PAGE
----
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  1. Monoprice Blackbird 4k HDMI Matrix

    Yup. The first was beginning of May. Tried for a couple of weeks. Worked through their support team (which, unfortunately, weren't much help). Tried to even reach out to the manufacturer (MP had whitelabeled the matrix) and didn't hear back from them. Then, decided it was time to RMA. I was on a tight timeline, so I didn't wait for the RMA to process and replace it. So, I just bought a new one. It acted exactly the same. Worked for about 1 day, proved it was able to send signals across, then mounted it in the rack. Day 2, it was dead. It wouldn't sync up with the receivers. I could see that the device was trying to power (the blue light was blinky) but it would never power up fully and sync with the matrix. Tried 4 different receivers. Tried cat5, cat6 cables. Tried custom built cable, and tried high mono price 1' cables. Nothing. Just a blinky light of the box trying to power itself. Was very frustrating.
  2. Monoprice Blackbird 4k HDMI Matrix

    I did not. I also sent back 2x of the matrix. The first was DOA. Bought a second while the 1st was being RMAed. 2nd was DOA.
  3. I wrote a serial driver for the 15750 switch. If the codes are the same I would share.

    1. Neter66


      Thanks, I just blew the thing up somehow, so it's being RMAed.  Will try again when the replacement is delivered.




  4. Is anyone aware of a driver for the Monoprice Blackbird 4k Matrix? (https://www.monoprice.com/product?p_id=15779) It can use IR, Serial, or IP. I looked into the Monoprice drivers posted in the file library, and they don't seem to match the codes for selecting input/output. Scanning my network for the device, it shows as a "Key Digital Systems" assigned MAC address. Looking at Key digital, they also have C4 drivers - however, again, none seem to match (and are all IR/Serial) Anyone have a IP version available? Barring that, a serial version? Cheers, D.
  5. Did the 1.6 upgrade this morning. For those not running on the network appliance, remember to do an 'sudo npm update -g homebridge-control4'. I forgot this step, and was scratching my head for a few minutes trying to figure out why things wouldn't work. Kudos to Joshua on the driver. Love. It.
  6. Is been taken over by MIT. URL is here : http://teach.appinventor.mit.edu/ It works really well. I used to use it to wireframe an app and POC it before handng over to the Dev team to fill it in. Even a non programmer can create apps in minutes. I was able to do some pretty advanced Bluetooth work, including pairing, searching, connecting, etc etc with app inventor. Took a lot of the technical complexities of the underlying system away from the wireframing process. I would never have published an app made with app inventor, but there is no reason it couldn't happen. Thanks D.
  7. Building HTPC

    I give them money, yes. But that $5b ( billion, with a b ) that they cut as royalties to developers has paid for all of it. And the royalties that I pay them to license their IP to sell my other products ( hardware and software that has paid for my kids college. ) is worth it to them. It's a win win - which is what a business relationship should be. But, as you pointed out, the OP was asking about htpc, and I still stick by my raspi. ( knowing the OP is against the apple solution ) Thanks D.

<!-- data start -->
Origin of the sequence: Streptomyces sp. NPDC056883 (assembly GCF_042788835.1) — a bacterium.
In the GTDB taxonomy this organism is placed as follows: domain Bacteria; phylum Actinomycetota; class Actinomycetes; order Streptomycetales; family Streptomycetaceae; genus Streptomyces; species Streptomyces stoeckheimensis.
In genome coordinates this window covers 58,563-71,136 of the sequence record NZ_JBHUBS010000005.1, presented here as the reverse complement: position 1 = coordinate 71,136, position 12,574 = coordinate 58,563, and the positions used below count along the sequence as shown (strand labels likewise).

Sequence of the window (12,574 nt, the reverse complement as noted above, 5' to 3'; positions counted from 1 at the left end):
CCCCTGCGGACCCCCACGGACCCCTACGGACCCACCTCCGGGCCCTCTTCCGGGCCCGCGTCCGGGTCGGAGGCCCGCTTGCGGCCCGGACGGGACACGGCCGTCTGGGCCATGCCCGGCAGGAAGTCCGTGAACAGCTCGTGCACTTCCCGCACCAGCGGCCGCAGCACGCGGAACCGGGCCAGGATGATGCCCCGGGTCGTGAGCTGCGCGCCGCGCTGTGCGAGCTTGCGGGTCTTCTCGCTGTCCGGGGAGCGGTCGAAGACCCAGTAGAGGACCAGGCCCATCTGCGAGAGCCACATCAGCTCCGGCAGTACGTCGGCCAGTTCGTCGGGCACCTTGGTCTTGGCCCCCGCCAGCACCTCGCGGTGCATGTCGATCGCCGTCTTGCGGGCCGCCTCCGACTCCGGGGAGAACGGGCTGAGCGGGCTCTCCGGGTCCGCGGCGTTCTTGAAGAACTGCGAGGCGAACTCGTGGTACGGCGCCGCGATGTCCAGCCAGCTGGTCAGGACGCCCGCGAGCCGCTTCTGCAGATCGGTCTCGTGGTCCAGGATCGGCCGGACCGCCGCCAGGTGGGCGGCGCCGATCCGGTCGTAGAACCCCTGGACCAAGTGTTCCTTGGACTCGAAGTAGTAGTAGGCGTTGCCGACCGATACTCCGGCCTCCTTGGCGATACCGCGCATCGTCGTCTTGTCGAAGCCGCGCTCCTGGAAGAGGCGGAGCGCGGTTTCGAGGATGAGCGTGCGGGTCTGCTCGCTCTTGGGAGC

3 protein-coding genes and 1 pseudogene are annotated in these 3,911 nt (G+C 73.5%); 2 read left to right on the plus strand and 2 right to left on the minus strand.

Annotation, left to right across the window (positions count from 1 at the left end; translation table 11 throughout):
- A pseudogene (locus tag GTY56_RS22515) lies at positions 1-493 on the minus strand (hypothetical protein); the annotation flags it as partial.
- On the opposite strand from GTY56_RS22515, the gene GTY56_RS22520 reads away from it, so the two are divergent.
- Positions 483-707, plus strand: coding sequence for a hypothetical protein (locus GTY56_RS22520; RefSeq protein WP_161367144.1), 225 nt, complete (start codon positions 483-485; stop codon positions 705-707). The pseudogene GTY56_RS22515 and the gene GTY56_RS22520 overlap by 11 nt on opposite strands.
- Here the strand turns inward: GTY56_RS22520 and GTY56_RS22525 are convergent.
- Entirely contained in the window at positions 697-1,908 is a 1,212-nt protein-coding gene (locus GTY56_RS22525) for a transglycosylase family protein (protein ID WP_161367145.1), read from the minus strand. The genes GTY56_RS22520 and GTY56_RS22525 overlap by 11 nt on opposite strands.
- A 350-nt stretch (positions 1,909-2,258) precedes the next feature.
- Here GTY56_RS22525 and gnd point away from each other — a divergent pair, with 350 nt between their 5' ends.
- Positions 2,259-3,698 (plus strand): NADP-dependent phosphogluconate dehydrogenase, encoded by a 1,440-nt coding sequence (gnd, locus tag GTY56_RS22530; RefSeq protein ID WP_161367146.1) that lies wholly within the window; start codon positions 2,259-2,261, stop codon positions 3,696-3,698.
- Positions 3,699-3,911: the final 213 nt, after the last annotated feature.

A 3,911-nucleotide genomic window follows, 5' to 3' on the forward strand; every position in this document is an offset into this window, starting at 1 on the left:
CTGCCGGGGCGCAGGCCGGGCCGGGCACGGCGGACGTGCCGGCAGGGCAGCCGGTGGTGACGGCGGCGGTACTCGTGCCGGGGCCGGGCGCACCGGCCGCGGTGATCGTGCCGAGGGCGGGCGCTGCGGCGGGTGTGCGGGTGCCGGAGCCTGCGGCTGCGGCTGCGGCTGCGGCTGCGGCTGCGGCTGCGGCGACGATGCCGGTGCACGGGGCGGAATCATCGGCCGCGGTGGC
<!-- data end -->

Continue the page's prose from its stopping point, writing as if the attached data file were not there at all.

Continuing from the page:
8. Building HTPC

    Sorry - not buying it. I have: 5 iPhones 3 iPads Umpteen iPods 3 Mac minis 2 laptops 1 ( on order as of today's keynote ) Mac book pro 4 apple tvs. ( gen 1, gen 2, gen 3 ) 0 DVD players 0 bluray players 0 cd players 0 vcrs Every tv has a apple tv behind it. Every computer has its own iTunes account Every computer is authorized with every iTunes account Every computer ( except the mini in the rack has its own local iTunes library ) Mac mini in the rack has its iTunes library stored on a drobo. Every iTunes account is set up to automatically copy all purchases to the rack mini. Rack mini has 100% of all media ( between iTunes match for music, access to all tv shows, and all movies. ) DVDs that are bought by unknowing relatives are immediately ripped with handbrake, and added to local iTunes library, which then automatically syncs to rack mini. From every device, i have access to every apple tv. From every device, I have access to every piece of content ( even ripped ) From every tv, I have access to every piece of content Access is via iPad/iPhone/iPod/laptop/apple tv/sr 250 Music is streamed ( iTunes match ) from the cloud Tv shows are streamed ( iTunes purchases ) from the cloud Movies are streamed internally from the iPads mostly with AirPlay Movies are also streamed from the mini Desktops are streamed via AirPlay Photos are streamed from any device My 4 year old can pick up an iPad, turn on the tv in the family room, and start to stream her favorite movie. My 2 year old can pick up an iPad, start watching Cars 2, and then project it to the tv. ( if the tv is on ) When guests come over, they are joined to our "guest network" and can stream any content they have on their mobiles ( "heard a great new song today - wanna hear it?" 1 double click of a 6 button keypad and their music is streaming to my ceiling speakers ) When guests with kids arrive, and they have their iPads, the same 1 button allows them to project their kids favorite movie while adults visit ( ie have a few beers ) Everything is 100% seamless. There are hiccups every once in a while, I'll admit, but for the amount of effort I don't need t put into this, and the number of times a device needs to be rebooted, I'm happy. I think the point is: its irrelevant -where- the content is stored. Its irrelevant the format it's stored in. What matters is that I have access to it when / where / how I want to watch it. Cloud. Local hdd, rack hdd, iOS device, friends device. It just works. Thanks D.